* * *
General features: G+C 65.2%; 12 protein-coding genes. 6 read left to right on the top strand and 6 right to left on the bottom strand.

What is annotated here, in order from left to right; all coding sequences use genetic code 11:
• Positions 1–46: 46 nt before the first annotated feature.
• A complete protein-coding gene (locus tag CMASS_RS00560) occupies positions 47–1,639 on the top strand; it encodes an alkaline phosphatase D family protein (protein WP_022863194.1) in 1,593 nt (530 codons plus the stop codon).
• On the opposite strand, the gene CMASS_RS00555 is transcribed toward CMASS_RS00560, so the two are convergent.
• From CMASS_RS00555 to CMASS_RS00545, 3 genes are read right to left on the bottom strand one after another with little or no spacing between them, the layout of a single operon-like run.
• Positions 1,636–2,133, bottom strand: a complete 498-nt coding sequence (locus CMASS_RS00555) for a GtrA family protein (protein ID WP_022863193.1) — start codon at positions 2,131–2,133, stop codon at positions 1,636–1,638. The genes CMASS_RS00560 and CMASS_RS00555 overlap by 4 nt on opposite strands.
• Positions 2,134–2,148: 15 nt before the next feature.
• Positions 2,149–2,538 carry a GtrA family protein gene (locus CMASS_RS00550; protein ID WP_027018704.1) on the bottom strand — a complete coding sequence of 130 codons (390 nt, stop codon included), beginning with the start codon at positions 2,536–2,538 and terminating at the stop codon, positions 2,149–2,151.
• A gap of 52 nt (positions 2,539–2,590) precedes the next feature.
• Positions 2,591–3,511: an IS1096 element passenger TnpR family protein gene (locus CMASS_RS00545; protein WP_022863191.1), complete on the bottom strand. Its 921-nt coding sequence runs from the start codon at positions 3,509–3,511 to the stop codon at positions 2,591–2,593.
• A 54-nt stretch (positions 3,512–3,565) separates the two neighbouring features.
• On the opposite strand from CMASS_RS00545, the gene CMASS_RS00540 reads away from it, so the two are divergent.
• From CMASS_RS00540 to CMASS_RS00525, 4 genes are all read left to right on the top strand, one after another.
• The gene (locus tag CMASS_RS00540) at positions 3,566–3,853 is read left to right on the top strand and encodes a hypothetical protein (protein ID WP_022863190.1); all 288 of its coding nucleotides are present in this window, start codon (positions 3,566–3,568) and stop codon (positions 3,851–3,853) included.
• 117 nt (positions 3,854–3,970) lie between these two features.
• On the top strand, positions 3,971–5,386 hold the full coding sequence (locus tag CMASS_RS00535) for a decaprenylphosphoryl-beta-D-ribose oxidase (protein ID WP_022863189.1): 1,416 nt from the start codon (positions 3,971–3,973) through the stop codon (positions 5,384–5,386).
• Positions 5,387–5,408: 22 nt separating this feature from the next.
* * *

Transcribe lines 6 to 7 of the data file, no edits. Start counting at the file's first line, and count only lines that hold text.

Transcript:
• From CMASS_RS00555 to CMASS_RS00545, 3 genes are read right to left on the bottom strand one after another with little or no spacing between them, the layout of a single operon-like run.
• Positions 1,636–2,133, bottom strand: a complete 498-nt coding sequence (locus CMASS_RS00555) for a GtrA family protein (protein ID WP_022863193.1) — start codon at positions 2,131–2,133, stop codon at positions 1,636–1,638. The genes CMASS_RS00560 and CMASS_RS00555 overlap by 4 nt on opposite strands.